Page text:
Potential torts litigation also seems unlikely
If Rudolph had been injured by Garrett’s attack, he might explore remedies under a different area of law: torts. Torts, sometimes called personal injury law, refers to an injured person suing the person(s) who caused their injuries. If successful, a torts lawsuit leads to the defendant paying the plaintiff money to make him or her “whole again,” to the extent money can produce that effect.
The most significant “sports and torts” case is former Denver Broncos safety Dale Hackbart’s successful lawsuit against the Cincinnati Bengals for an incident that occurred during a 1973 NFL game. Hackbart suffered a career-ending neck fracture at the hands of Bengals fullback Charles Clark. Clark struck Hackbart in the back of the neck while Hackbart was trying to stand up after a play. The hit had nothing to do with football—it was just a cheap and dangerous shot on a defenseless player. In finding for Hackbart, a federal appeals court noted that while NFL players assume the possibility of injuries from risks inherent in the sport of football, they don’t assume risks that are unrelated to the sport.
A court that held in favor of former Houston Rockets forward Rudy Tomjanovich applied this same logic in the aftermath of a ghastly incident during a 1977 Rockets-Los Angeles Lakers game. In the midst of an on-court confrontation between the two teams, Lakers forward Kermit Washington “sucker” punched Tomjanovich in the face, causing him catastrophic injury. Tomjanovich sued the Lakers, insisting that the they team was negligent for Washington’s actions. Tomjanovich won the trial and, prior to an appeal, reached a $2 million settlement with the Lakers.
In 1988, California Judge Thomas Crosby discussed the importance of the Tomjanovich decision in a separate case. Judge Crosby wrote:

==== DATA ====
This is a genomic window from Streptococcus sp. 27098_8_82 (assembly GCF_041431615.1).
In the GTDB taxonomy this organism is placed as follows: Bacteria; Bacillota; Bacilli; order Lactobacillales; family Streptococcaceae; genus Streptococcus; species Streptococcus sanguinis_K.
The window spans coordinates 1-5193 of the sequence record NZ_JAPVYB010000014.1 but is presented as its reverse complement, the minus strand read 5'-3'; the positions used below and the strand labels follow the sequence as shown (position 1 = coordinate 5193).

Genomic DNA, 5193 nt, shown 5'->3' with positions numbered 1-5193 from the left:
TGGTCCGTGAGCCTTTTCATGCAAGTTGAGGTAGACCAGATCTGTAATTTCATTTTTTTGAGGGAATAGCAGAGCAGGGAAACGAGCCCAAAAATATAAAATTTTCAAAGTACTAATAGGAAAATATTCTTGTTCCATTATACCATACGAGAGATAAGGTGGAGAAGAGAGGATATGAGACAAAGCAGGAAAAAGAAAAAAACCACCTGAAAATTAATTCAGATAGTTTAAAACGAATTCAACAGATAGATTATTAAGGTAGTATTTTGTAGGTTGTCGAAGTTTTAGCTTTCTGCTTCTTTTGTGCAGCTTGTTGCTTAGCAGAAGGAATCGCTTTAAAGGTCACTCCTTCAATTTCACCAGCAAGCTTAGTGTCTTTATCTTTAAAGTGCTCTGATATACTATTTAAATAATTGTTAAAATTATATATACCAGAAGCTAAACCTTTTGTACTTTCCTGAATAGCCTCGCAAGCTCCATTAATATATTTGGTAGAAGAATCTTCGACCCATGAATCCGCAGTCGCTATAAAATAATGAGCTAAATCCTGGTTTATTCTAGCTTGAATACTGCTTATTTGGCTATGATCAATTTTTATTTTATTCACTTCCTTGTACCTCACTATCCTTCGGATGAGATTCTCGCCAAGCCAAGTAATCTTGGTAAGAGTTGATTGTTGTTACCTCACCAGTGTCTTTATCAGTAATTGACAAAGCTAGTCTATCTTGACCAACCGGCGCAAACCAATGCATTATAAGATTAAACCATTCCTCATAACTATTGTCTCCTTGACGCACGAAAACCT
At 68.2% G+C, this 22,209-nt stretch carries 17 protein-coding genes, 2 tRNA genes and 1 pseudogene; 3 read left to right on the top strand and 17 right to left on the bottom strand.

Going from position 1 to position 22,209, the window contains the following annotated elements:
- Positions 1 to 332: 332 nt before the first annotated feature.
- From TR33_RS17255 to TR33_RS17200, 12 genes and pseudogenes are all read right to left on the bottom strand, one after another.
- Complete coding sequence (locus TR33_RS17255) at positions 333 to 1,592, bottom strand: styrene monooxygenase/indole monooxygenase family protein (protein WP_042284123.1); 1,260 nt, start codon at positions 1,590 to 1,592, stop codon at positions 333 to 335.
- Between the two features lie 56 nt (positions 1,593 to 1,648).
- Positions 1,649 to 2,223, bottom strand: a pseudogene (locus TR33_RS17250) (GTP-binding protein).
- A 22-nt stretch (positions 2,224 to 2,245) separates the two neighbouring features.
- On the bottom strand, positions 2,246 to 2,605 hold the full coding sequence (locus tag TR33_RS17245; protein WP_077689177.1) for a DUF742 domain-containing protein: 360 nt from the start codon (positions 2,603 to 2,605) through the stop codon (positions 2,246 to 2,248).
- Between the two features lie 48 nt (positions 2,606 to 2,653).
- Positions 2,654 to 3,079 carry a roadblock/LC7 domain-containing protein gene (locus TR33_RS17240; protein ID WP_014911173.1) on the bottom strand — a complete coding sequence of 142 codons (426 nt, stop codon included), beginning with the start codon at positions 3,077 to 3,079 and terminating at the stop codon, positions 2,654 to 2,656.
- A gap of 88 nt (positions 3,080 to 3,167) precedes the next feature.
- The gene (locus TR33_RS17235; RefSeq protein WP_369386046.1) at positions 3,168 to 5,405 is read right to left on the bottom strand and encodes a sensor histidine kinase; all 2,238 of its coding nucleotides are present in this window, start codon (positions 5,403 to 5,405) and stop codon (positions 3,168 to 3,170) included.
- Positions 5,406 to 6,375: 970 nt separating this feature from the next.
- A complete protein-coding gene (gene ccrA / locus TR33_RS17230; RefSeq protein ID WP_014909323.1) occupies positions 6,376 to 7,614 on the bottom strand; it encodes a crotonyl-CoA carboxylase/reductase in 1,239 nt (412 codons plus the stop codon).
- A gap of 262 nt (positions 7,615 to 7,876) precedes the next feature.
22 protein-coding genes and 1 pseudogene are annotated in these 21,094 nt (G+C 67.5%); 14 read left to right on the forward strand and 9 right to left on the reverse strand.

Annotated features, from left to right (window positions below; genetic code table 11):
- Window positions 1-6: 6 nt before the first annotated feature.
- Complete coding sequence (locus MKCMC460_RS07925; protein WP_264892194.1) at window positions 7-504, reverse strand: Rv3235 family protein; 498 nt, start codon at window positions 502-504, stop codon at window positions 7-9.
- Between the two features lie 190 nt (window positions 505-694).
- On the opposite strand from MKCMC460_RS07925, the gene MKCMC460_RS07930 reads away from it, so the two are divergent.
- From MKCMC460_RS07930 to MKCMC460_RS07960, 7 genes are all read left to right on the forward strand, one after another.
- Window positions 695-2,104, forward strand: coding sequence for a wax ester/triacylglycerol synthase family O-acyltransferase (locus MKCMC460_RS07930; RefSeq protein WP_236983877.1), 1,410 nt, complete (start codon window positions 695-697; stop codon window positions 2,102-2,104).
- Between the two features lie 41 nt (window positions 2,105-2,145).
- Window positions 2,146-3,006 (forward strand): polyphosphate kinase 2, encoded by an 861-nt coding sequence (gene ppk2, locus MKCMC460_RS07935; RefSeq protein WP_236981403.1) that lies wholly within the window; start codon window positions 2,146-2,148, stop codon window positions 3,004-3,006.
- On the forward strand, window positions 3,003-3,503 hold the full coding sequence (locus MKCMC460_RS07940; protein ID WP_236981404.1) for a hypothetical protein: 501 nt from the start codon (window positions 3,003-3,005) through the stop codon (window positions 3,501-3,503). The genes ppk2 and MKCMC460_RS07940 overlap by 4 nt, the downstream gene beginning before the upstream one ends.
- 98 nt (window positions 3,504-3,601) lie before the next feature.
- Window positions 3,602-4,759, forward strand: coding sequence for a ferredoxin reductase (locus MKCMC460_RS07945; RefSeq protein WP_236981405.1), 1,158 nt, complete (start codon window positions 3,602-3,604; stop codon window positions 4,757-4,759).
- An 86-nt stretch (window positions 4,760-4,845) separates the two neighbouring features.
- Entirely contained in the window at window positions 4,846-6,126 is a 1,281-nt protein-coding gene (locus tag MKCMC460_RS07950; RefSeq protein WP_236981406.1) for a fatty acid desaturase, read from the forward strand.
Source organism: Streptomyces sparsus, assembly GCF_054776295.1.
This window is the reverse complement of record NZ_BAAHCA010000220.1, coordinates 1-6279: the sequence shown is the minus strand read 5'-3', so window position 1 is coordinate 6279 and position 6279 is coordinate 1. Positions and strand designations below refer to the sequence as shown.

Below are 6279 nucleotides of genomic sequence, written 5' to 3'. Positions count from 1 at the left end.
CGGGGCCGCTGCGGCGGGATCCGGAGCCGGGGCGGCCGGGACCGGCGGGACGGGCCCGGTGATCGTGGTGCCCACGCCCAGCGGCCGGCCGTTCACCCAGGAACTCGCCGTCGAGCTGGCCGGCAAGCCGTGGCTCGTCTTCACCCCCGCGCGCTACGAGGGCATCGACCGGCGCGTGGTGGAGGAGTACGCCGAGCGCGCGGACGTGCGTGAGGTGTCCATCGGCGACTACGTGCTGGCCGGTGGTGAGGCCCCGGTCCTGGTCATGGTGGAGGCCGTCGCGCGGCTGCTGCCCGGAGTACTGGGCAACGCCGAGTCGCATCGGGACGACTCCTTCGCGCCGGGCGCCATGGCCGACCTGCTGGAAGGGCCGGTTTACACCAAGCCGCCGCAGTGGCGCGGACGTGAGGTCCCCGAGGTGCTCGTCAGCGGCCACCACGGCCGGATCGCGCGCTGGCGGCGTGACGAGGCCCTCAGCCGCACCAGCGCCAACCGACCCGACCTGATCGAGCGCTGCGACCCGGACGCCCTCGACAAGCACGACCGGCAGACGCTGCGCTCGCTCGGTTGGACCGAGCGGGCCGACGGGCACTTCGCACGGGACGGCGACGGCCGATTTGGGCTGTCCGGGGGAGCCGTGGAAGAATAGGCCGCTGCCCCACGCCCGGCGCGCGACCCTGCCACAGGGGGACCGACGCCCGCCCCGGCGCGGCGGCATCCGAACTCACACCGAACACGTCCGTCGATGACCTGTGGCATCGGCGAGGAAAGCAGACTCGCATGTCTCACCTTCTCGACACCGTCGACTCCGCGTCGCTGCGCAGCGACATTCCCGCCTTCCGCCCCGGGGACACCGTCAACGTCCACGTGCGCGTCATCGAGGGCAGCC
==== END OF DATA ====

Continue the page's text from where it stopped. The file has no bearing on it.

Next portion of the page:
“A verdict for Tomjanovich was clearly proper. He did assume the risk of being hit in the face by a flying elbow in the course of defending against an opponent's jump shot, suffering a painful insult to his instep by a size-16 foot descending with a rebound, or even being knocked to the court by the sheer momentum of a seven-footer driving home a slam dunk. But the scope of his consent did not extend to an intentional blow considerably beyond the expected risks inherent in basketball. Intentional fouls are part of that game. But where the intent is to injure and the force used is far greater than necessary to accomplish a legitimate objective within the scope of play, a defendant may not prevail on an assumption of risk defense.”
Does the same logic apply to Garrett’s hit on Rudolph? Arguably it does: Rudolph assumed numerous and grave health risks during Thursday’s game as those risks related to football, but he didn’t assume the risk of getting struck in the head by a helmet. Likewise, the intent of Garrett’s hit appears to have been to injure rather than accomplish any kind of meritorious football play.
That said, don’t expect Rudolph to bring lawsuit. After the game Rudolph slammed Garrett’s hit as “cowardly” and “bush league.” Rudolph is clearly angry by what happened. But he doesn’t appear to have suffered any injuries. A successful torts lawsuit would require proof of injury to Rudolph. Also, Garrett acknowledged fault after the game, admitting that he let his emotions get the best of him. That type of conciliatory comment will help to diffuse the situation. The fact-pattern, then, doesn’t forecast a legal dispute—other than very lengthy NFL suspensions.
Michael McCann is SI’s Legal Analyst. He is also an attorney and the Director of the Sports and Entertainment Law Institute at the University of New Hampshire Franklin Pierce School of Law.